Michael Harr

Michael Harr

Earlier this week, we passed along the sad news that venerable Manhattan independent radio station, East Village Radio, would close down, after an 11-year run. We caught up with EVR DJ and, seriously, one of the best barbers on the east coast, Michael Harr to get his perspective on the end of the EVR era.

Give me your basic history with EVR, and what’s your work life outside that little studio?
I was brought onto EVR by the owner, Frank Prisinzano. I used to cut hair at a barbershop in Nolita, and Frank would come in to see me for his weekly shave. We’d talk music and I’d talk old music. I’d been building a collection of very early 78s since I was in college. He asked, “You think you’d have enough to fill a weekly show?” I said, “How many years?” The following week I came in for a test run and was well received by the staff. I’ve been doing my show, The Ragged Phonograph Program, on EVR since 2009. Aside from that, I still barber in Soho at Fellow Barber and DJ events in and out of NYC on my two 1906 hand-cranked phonographs with original 78s from the first quarter of the last century. I can be followed on Instagram and Twitter.

How would describe what kind of tunes you played?
I spun original ragtime, pop, jazz and dance music from the first quarter of the 20th century. Plus my “Electric Eight” segment at half past the hour would feature eight “electric” recordings from the early microphone days of the late 1920s and early ’30s, as opposed to the pre-1925 era in which artists were recorded “acoustically.”

What are some favorite stories regarding people walking by the studio and bugging you, friends stopping by, drunks stumbling in, etc., stories about EVR’s quirky Lower East Side location.
The station was so unique because it was out in the open on street level. My show would air Friday mornings from 8am-10am, so you have the people running to the subway, mothers with strollers in the opposite direction. My buddies who lived in the area would walk by and wave. Tourists would stop, stare, and snap their cameras as if they were peering into a foreign animal cage. There was this Hasidic rabbi that would take it upon himself to open the door to the studio, poke his head in and mumble something under his breath. Drunks and hobos still wandering the streets from the previous night would ask if they could get a “shout out.” It was constant entertainment on my side of the mic.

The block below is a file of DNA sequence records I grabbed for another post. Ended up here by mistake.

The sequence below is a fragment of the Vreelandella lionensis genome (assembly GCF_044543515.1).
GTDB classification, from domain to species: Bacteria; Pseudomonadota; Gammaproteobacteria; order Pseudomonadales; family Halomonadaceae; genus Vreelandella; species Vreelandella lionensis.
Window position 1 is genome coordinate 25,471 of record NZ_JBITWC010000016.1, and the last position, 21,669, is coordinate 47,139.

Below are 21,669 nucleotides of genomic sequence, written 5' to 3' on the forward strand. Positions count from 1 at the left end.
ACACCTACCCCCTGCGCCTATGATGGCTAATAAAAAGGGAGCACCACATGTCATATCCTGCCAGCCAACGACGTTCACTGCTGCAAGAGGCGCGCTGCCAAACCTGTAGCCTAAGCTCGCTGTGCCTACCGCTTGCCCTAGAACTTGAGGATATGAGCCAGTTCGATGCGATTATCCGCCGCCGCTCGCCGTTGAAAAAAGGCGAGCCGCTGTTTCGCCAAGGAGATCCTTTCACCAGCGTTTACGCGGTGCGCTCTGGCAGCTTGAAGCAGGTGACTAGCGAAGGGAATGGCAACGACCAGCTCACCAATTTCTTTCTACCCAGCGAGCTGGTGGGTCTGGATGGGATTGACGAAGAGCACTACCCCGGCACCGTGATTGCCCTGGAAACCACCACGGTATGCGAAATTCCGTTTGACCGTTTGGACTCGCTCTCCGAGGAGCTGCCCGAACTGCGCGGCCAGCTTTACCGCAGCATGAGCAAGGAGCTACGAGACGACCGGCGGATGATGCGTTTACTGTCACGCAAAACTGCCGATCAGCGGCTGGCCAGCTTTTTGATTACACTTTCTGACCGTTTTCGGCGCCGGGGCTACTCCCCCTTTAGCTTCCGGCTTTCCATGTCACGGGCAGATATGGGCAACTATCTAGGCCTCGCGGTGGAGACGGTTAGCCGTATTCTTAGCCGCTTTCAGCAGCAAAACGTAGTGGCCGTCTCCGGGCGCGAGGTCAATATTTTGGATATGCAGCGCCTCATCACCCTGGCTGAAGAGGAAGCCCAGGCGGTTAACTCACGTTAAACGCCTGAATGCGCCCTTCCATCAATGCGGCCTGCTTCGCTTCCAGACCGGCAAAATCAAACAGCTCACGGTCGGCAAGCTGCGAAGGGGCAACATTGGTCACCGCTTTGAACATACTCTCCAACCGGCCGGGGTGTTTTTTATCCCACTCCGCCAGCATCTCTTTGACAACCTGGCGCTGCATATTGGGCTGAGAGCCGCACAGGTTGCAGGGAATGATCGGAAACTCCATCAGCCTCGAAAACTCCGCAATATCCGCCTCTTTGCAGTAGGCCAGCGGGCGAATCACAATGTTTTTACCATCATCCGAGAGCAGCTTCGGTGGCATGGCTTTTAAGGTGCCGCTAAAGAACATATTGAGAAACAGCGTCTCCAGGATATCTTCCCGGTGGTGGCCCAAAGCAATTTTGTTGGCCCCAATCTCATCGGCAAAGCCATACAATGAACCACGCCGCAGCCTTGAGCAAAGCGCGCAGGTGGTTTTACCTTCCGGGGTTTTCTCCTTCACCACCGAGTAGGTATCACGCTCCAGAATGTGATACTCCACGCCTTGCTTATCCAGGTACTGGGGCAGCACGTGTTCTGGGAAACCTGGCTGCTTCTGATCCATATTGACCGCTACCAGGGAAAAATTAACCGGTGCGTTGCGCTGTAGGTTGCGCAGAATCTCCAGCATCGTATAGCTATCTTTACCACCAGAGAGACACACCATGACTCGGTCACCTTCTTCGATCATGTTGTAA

How about stories that surprised you about how far the reach of the sation is?
I’m always surprised at the extent of listeners I’ve gained. From young, hip Americans to a doctor in Afghanistan! I’ve gotten emails and letters from fans in Japan, Italy, London, Canada, France, Germany and Israel. I even dated a girl who was and still is living in Sweden, who was an avid listener of The Ragged Phonograph Program! I was working for a month in San Francisco, and an older fan of the show dropped in to give me several CDs worth of 78 transfers from his own collection. He invited me to visit his home where we spent an entire afternoon listening to just some of his 6,000 plus Edison Diamond Disc records collection!

What else have you heard about why EVR is closing? And does the usual suspect—rising rents in Manhattan—have anything to do with it?
That reason is true and is stated accurately by EV GRIEVE.

How well do you know the the two EVR heads: Peter Ferraro and Frank Prisinzano?
I know Pete and Frank well enough to know they put their blood, sweat, tears and money into this station and kept it going in its purest state. They did not want to sell it because the whole format would be changed, and I know Frank wanted to go out on top, on a good note. It’s a brave choice.

Do you believe they will keep EVR going in some way? Have you heard anything about future plans?
I haven’t heard about future plans, but if it is resurrected, I would be surprised.

What will you miss most about EVR and doing your show?
What I’ll miss most about it all is the response from the fans. My show is very specific. I’m playing music that is over 100 years old. The artists have been dead for many decades. Some of these listeners NEVER heard of Billy Murray, Ada Jones, Wilbur Sweatman, Jim Europe, etc. I was able to share my favorite genre with people from all over the globe, and they enjoyed it! How bout that?! I love them for that.

Someone needs to preserve these early recordings, It sure as hell ain’t modern mainstream radio stations. EVR was the conduit that allowed me to do this. I’ll never forget that. I’ve received emails from young fans that felt completely alone and misunderstood—just as I did when I was getting into Vaudeville and early 78s. I’m humbled at the fact that I cheered them up. That was the sweetest part of the gig. For now, we should all take the advice of the old Great War tune and “Pack Up Your Troubles In Your Old Kit Bag And Smile, Smile, Smile.”